FlipGrid: Flipgrid is a website that allows teachers to create “grids” to host video discussions. Teachers can post questions or prompts which are called “topics,” and then students can post video responses that appear in the tiled grid display. It is useful for sharing videos that could be a response to an acting prompt, and allowing students to comment on each other’s performance utilizing videos.

 

Music Theory & Music History

Similar to music history, music theory is more accessible for online learning than performance based courses. However, it can be difficult to get access to physical materials and resources. The below links are resources that would help users gain access to tools which might help in music theory education.

Artusi: Interactive Musical Theory

MusicTheory.Net

Music Theory Examples and Women

Rising Software

Solfeg.io Music Instruction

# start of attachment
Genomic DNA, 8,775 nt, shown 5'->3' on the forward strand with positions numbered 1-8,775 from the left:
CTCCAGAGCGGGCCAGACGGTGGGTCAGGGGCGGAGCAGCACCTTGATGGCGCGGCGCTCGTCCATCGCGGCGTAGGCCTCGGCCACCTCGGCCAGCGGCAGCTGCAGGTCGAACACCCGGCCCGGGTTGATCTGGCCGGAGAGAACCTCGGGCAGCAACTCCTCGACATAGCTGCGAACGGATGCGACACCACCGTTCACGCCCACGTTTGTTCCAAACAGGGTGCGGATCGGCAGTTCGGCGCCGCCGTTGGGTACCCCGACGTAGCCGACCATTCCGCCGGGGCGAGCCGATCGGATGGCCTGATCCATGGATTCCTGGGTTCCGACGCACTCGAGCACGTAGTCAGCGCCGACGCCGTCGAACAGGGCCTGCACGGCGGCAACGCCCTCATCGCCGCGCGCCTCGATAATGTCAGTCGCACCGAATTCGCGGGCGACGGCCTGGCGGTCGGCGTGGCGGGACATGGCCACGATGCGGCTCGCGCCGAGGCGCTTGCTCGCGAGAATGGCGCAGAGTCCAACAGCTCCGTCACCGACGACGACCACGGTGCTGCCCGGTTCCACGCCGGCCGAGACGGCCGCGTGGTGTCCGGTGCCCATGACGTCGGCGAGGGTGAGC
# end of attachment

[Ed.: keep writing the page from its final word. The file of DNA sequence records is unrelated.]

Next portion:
UTheory.com

teoria: Music Theory Web

Tier 2: Performance Based Classes

Tier 2 courses include classes that involve performance-based evaluations.

AM 221/421, AM 023/024, AM 112/312, AM 300/400, MH 440, MH 441, MH 442, DA/PWB, TH 111, PCA 222, MT 308

 

Private Lessons

Forbes published a series of articles for aspiring performers and their instructors. As face-to-face instruction is difficult at this time, this series was designed to help students continue their private music lessons remotely. 

 

Conducting Successful Virtual Lessons

Preparing for Virtual Music Lessons

Continuing Online Music Lessons

Getting the Most from Virtual Music Lessons

 

Keyboard/Piano Skills

Keyboard and piano skills are required for the majority of music majors within JCA. For more resources on this area of practice, visit the provided link: Instrumental Music: Piano

 

Choral